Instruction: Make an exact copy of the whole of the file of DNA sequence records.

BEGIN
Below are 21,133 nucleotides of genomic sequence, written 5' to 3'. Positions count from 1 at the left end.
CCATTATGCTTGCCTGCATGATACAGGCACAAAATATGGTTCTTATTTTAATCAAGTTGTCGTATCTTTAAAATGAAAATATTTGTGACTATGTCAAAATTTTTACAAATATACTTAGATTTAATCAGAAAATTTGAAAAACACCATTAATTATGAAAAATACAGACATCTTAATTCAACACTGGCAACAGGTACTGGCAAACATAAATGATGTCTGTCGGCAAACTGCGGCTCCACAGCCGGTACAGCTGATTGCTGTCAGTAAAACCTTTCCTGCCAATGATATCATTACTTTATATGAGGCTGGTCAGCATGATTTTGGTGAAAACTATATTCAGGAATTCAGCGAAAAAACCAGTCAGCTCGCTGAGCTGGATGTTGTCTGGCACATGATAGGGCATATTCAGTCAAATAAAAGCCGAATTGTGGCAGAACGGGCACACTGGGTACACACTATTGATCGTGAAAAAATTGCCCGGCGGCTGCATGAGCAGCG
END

Below are 21,133 nucleotides of genomic sequence, written 5' to 3'. Positions count from 1 at the left end.
CCATTATGCTTGCCTGCATGATACAGGCACAAAATATGGTTCTTATTTTAATCAAGTTGTCGTATCTTTAAAATGAAAATATTTGTGACTATGTCAAAATTTTTACAAATATACTTAGATTTAATCAGAAAATTTGAAAAACACCATTAATTATGAAAAATACAGACATCTTAATTCAACACTGGCAACAGGTACTGGCAAACATAAATGATGTCTGTCGGCAAACTGCGGCTCCACAGCCGGTACAGCTGATTGCTGTCAGTAAAACCTTTCCTGCCAATGATATCATTACTTTATATGAGGCTGGTCAGCATGATTTTGGTGAAAACTATATTCAGGAATTCAGCGAAAAAACCAGTCAGCTCGCTGAGCTGGATGTTGTCTGGCACATGATAGGGCATATTCAGTCAAATAAAAGCCGAATTGTGGCAGAACGGGCACACTGGGTACACACTATTGATCGTGAAAAAATTGCCCGGCGGCTGCATGAGCAGCG